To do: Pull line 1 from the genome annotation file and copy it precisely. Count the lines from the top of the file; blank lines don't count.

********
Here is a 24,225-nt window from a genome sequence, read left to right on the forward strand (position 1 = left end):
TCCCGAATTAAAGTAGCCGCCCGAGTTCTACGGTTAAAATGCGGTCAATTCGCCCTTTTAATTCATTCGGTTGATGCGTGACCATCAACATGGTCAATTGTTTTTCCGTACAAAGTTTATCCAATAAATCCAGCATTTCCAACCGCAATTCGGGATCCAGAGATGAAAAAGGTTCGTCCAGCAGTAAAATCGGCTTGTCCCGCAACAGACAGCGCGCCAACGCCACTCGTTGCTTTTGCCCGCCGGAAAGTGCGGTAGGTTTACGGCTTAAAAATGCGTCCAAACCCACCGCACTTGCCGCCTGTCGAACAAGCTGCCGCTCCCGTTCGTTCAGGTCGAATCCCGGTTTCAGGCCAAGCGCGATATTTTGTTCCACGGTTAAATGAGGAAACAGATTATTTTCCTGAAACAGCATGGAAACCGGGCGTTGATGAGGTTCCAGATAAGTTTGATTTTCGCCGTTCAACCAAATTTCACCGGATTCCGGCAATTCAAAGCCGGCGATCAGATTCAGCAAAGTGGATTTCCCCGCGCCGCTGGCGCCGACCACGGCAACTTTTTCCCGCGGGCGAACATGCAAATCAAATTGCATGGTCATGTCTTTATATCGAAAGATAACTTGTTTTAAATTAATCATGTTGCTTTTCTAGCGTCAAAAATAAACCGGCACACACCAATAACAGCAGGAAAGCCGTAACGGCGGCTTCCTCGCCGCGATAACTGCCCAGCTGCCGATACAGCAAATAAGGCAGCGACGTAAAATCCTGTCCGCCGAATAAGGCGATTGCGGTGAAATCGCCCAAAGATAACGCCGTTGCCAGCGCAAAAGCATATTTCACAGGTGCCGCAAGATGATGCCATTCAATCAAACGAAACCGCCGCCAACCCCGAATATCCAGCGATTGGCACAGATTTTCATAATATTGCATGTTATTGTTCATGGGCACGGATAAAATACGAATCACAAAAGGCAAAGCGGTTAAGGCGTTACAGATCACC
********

Here is a 24,225-nt window from a genome sequence, read left to right on the forward strand (position 1 = left end):